Rac1 and Rac2 GTPases mediate proliferation, survival, adhesion and migration of hematopoietic stem cells and early myeloid and erythroid progenitors in the bone marrow microenvironment. Their deficiency results in massive mobilization of progenitors from the bone marrow and increased homing in the spleen, while it also disturbs the actin cytoskeleton of mature RBCs.
Our findings indicate that Rac1 and Rac2 GTPases are essential for normal bone marrow erythropoiesis; however they are dispensable for erythropoiesis in the spleen, implying different signaling pathways for homeostatic and stress erythropoiesis (Kalfa et al, Haematologica. Jan;95(1):27-35. 2010).
To assess erythroblast differentiation in the bone marrow and spleen of Rac1-/-;Rac2-/- versus wild-type mice, we re-evaluated a widely used flow-cytometry assay based on immunostaining for CD71 and Ter119. We observed that under our conditions of staining, using excess anti-CD71 antibody with the purpose of saturating the CD71 receptor and generating reproducible results, the population II became the major population of the Ter119+ cells.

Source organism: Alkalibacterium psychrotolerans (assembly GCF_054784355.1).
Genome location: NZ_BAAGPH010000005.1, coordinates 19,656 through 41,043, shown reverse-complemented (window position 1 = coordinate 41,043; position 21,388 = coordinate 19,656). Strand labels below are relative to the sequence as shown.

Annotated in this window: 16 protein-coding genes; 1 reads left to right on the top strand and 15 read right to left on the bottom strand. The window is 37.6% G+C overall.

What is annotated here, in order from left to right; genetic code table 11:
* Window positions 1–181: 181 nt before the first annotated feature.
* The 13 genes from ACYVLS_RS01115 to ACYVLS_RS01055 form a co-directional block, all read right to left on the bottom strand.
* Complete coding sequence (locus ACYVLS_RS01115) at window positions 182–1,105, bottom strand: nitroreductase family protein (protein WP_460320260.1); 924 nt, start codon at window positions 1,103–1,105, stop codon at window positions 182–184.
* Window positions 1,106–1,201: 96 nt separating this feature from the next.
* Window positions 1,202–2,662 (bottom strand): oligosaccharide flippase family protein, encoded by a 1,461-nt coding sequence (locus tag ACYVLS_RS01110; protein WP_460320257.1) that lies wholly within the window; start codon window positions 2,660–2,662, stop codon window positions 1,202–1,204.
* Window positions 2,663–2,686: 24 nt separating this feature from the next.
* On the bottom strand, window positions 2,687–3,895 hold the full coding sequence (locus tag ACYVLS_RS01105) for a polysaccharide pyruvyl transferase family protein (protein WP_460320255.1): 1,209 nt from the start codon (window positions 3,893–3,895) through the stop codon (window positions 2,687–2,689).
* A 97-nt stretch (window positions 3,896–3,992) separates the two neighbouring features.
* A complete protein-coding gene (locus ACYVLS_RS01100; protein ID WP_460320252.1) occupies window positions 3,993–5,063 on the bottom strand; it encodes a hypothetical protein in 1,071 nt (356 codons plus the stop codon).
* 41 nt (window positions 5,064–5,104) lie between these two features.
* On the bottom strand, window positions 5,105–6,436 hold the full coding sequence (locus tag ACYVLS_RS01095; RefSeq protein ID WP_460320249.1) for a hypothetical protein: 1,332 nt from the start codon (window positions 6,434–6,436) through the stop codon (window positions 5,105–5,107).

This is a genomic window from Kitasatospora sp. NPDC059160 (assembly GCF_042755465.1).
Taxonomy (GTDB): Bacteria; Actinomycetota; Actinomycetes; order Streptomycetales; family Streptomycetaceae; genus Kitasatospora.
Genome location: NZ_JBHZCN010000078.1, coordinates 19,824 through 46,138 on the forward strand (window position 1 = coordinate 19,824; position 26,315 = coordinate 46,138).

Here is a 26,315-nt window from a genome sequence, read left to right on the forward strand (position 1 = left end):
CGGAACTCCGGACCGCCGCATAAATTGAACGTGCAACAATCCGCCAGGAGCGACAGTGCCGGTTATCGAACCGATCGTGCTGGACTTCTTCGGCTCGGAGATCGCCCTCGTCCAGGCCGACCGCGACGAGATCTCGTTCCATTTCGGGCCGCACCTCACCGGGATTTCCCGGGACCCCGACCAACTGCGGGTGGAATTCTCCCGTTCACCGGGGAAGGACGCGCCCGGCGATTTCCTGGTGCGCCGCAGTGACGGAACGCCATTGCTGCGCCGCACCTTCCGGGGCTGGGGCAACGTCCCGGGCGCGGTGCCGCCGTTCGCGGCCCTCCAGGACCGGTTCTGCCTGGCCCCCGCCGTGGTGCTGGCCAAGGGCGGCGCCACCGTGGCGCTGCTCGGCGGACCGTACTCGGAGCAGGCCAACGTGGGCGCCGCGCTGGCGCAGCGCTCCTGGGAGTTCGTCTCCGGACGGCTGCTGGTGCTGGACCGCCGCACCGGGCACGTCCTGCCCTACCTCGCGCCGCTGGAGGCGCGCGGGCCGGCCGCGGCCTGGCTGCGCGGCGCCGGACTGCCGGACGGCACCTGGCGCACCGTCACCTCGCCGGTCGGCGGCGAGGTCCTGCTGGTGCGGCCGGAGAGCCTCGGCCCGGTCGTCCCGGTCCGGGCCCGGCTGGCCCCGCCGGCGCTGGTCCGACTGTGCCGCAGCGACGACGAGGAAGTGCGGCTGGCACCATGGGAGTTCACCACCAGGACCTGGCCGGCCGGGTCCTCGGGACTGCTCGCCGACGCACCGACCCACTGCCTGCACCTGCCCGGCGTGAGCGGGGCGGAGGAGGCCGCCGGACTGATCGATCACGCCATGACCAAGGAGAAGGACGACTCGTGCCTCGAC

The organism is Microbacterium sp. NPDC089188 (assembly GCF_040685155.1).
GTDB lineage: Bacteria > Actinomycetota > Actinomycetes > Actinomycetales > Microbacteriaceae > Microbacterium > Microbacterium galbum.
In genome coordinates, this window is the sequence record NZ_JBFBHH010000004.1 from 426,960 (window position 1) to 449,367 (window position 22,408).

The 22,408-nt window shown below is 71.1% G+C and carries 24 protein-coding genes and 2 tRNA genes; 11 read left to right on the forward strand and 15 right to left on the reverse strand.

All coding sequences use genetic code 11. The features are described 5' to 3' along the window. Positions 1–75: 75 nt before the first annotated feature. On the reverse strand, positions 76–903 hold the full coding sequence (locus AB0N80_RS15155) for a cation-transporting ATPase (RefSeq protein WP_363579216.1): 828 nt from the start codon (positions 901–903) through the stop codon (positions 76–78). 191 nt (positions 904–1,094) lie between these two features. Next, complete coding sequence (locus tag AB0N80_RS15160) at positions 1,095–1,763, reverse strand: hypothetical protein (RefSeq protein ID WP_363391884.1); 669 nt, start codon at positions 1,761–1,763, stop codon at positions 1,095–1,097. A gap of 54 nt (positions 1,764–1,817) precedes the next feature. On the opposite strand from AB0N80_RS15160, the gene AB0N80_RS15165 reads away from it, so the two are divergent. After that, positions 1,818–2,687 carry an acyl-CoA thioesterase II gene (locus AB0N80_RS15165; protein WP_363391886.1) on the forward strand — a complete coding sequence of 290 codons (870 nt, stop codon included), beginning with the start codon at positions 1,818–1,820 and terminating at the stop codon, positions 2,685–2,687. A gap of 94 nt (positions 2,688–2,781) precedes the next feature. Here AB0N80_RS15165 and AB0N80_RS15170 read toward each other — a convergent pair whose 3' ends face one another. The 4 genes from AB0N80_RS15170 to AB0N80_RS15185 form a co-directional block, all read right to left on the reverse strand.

We, therefore, proceeded to flow-sorting and morphological identification of the cells in the E1, E2, E3, E4 and R populations as shown. In agreement with previous studies in which transferrin receptors were quantified during erythroid development, the intensity of staining of basophilic, polychromatophilic and orthochromatic erythroblasts with anti-CD71 is similar, ranging within approximately one logarithmic scale and, therefore, these erythroblasts overlap within population II of the CD71-Ter119 cascade. The CD71-Ter119-high cells (population IV in the CD71 versus Ter119 flow cytogram equivalent to population R in the CD71 versus forward scatter plot) are more than 95 percent mature red blood cells (Kalfa et al, Haematologica. Jan;95(1):27-35. 2010).